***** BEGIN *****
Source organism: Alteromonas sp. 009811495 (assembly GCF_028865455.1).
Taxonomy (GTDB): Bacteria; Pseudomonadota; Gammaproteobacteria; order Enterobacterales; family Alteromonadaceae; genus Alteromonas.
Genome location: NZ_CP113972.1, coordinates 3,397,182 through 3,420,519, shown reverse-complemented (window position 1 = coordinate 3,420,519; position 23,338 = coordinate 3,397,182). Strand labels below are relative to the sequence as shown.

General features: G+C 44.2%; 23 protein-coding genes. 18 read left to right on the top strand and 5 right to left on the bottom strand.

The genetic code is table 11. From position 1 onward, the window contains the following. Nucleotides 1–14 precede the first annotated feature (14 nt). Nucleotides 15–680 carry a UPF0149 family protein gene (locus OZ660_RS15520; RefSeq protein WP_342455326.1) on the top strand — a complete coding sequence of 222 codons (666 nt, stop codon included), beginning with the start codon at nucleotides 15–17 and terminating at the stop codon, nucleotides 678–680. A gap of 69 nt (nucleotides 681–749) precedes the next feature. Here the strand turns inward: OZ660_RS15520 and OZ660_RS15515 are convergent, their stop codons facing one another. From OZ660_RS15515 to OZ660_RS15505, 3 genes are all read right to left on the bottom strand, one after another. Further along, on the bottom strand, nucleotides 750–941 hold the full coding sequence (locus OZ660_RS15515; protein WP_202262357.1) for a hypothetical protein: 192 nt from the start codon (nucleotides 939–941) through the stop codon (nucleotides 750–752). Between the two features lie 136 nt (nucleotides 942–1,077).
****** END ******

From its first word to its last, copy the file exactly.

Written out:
Source organism: Alteromonas sp. 009811495 (assembly GCF_028865455.1).
Taxonomy (GTDB): Bacteria; Pseudomonadota; Gammaproteobacteria; order Enterobacterales; family Alteromonadaceae; genus Alteromonas.
Genome location: NZ_CP113972.1, coordinates 3,397,182 through 3,420,519, shown reverse-complemented (window position 1 = coordinate 3,420,519; position 23,338 = coordinate 3,397,182). Strand labels below are relative to the sequence as shown.

General features: G+C 44.2%; 23 protein-coding genes. 18 read left to right on the top strand and 5 right to left on the bottom strand.

The genetic code is table 11. From position 1 onward, the window contains the following. Nucleotides 1–14 precede the first annotated feature (14 nt). Nucleotides 15–680 carry a UPF0149 family protein gene (locus OZ660_RS15520; RefSeq protein WP_342455326.1) on the top strand — a complete coding sequence of 222 codons (666 nt, stop codon included), beginning with the start codon at nucleotides 15–17 and terminating at the stop codon, nucleotides 678–680. A gap of 69 nt (nucleotides 681–749) precedes the next feature. Here the strand turns inward: OZ660_RS15520 and OZ660_RS15515 are convergent, their stop codons facing one another. From OZ660_RS15515 to OZ660_RS15505, 3 genes are all read right to left on the bottom strand, one after another. Further along, on the bottom strand, nucleotides 750–941 hold the full coding sequence (locus OZ660_RS15515; protein WP_202262357.1) for a hypothetical protein: 192 nt from the start codon (nucleotides 939–941) through the stop codon (nucleotides 750–752). Between the two features lie 136 nt (nucleotides 942–1,077).